The Gentle Art of Potpourri

how to make pot pourri recipes of long ago the gentle art of potpourri The Peacock's Tales

Did you ever make rose petal perfume as a child? My sister and I did; packing rose petals into jam jars, filling them with water and leaving them to rest in the sun, then testing the 'perfume' on ourselves, our parents, in fact whoever was unwary enough to join us in the garden with our jam jars!

I think those early excursions into perfumery were the start of my lifelong fascination for potpourri and antique perfumes. And by potpourri I mean the real deal, not the dried, garishly coloured leaves, pine cones and synthetic scent that can be sold as potpourri in some gift shops. 

Real potpourri is made from flowers, herbs and spices, collected following specific directions: they need to be picked on a dry, warm day before 11am, after that the sun will start to evaporate the plant oils; in the case of flowers they must be harvested just before they're in full bloom; in the case of herbs, before they flower.  True potpourri has many specifics to it, it's quite an art. Curing is also vitally important. Six weeks is the usual curing time, it allows the fixative, often orris root, to do its work and it gives the ingredients the time they need to release their oils and mingle together to give what, the early 20th century herbalist, Eleanour Sinclair Rohde called " the soft subdued scent of potpourri".*

Potpourri also gives you the chance for a spot of time travelling.  I think smell is the sense that links one almost immediately to the past.  Sitting in a herb garden breathing in the scent of thyme, southernwood and sage can, if you dream along with them, transport you to another century entirely. Potpourri does the same. And the colours of potpourri are the colours of old tapestries, faded and gentle; grey-greens, pinks, soft creams, delicate browns.  

As for authentic recipes, there are plenty around, people have been recording them and publishing 'receipt books' and herbals since the 16th Century; Mary Doggett, Hannah Glasse and Sir Hugh Platt to name but a few. You can learn how to make exotic sounding concoctions, not only potpourri but also, rosebowls, sweetbags, pomanders, pastilles for burning and sweet waters.  Sometimes the ingredients are a little unusual but with a bit of research you can usually find alternatives.  

In this age of growing environmental consciousness, potpourris seem an obvious choice; they contain no harsh chemicals, as you may find in commercial plug-ins and air-fresheners, just natural, gentle ingredients.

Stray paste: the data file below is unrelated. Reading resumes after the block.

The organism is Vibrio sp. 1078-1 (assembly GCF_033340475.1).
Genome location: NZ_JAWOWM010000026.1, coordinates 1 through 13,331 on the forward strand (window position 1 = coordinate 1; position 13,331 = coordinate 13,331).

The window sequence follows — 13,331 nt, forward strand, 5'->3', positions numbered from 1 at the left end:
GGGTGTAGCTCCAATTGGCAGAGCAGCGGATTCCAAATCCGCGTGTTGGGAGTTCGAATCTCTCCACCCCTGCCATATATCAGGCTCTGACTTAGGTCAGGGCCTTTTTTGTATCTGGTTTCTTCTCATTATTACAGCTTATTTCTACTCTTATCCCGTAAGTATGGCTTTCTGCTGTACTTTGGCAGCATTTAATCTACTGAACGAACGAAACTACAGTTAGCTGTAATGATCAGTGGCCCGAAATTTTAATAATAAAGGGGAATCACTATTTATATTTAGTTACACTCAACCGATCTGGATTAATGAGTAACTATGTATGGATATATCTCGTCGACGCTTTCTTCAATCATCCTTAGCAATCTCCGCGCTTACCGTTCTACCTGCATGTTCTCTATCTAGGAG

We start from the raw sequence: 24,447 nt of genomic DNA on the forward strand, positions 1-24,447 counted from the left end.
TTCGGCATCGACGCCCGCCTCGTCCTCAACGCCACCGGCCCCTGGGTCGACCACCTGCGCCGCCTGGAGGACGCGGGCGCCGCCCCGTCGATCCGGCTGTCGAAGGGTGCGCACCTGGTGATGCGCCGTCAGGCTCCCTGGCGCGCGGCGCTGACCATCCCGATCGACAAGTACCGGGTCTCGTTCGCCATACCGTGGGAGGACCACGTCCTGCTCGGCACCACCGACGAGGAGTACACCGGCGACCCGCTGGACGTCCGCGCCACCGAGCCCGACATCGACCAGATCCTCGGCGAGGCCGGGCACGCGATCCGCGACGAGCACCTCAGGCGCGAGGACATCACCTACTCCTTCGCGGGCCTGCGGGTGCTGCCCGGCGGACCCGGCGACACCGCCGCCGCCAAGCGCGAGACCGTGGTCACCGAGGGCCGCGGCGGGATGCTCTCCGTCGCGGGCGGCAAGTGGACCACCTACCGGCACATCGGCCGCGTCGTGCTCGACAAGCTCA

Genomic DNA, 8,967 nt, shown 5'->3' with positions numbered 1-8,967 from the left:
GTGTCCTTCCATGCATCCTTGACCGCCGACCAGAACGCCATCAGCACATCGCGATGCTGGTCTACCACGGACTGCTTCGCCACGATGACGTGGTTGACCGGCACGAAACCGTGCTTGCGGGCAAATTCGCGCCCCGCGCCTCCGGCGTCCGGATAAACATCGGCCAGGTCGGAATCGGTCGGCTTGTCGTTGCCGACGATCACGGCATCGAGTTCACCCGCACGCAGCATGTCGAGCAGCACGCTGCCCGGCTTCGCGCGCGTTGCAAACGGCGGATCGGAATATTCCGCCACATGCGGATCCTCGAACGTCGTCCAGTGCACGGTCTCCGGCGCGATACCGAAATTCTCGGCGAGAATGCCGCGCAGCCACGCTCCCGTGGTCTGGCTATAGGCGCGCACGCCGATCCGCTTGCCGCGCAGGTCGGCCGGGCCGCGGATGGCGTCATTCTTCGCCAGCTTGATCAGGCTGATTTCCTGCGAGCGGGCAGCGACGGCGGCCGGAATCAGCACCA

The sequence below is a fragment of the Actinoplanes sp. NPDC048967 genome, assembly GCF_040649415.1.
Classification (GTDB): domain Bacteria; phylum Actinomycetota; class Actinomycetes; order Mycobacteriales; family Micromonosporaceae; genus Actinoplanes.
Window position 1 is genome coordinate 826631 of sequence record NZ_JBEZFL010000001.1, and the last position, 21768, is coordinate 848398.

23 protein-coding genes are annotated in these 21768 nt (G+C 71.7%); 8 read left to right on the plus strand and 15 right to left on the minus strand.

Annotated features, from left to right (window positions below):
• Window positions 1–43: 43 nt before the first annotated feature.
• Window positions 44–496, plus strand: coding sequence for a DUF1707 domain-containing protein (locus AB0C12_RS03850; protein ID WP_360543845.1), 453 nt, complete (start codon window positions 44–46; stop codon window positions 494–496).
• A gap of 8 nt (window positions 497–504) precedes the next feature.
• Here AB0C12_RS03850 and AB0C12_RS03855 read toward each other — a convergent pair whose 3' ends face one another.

Try making some yourself. You can collect the flowers over the summer and dry them on trays in the airing cupboard, or any other dry, warm place, turning the petals over occasionally, and tie herb stems together in small bunches and hang them in brown paper bags to keep away the dust.  They're ready when they're dry but still have their colour, usually about a week to ten days.  Then store them in jars in a cool, dry, dark place until you're ready to mix them.  You'll need a fixative, orris root is a good one and can be bought from George Baldwin's **.  You can create your own potpourri using flowers and herbs you have to hand, but a recipe is quite handy as proportions are also very important, some flowers and herbs are stronger than others, and you don't want one to overpower the rest.  I've listed a couple of useful books on the subject below, they also give some recipes too.

Once you've made and cured your potpourri, display it in a bowl but make sure it's covered when you're not in the room.  A good potpourri should be capable of lasting for fifty years, I still have one I made over thirty years ago, the scent is faint now but still there.  To give them the best chance of lasting they do need protecting from direct sunlight, damp and covering when not in use to avoid the natural oils evaporating.

If you don't have access to flowers for picking, if you don't have the time to make  your own, or if you'd just like to see if real potpourri is for you, then please see the Still Room at the address below for a few ready made examples.

* The Scented Garden - Elanour Sinclair Rohde. c1920

** George Baldwin & Co, Herbalists  Tel: 020 7703 5550

 A couple of useful books on potpourri and recipes, these are currently out of print but try Ebay, second hand bookshops, or libraries.

A Book of Pot-Pourri - Gail Duff, first published Orbis Publishing, 1985

Rose Recipes From Olden Times - Eleanour Sinclair Rohde, first published by Routledge, 1939 under the title Rose Recipes.



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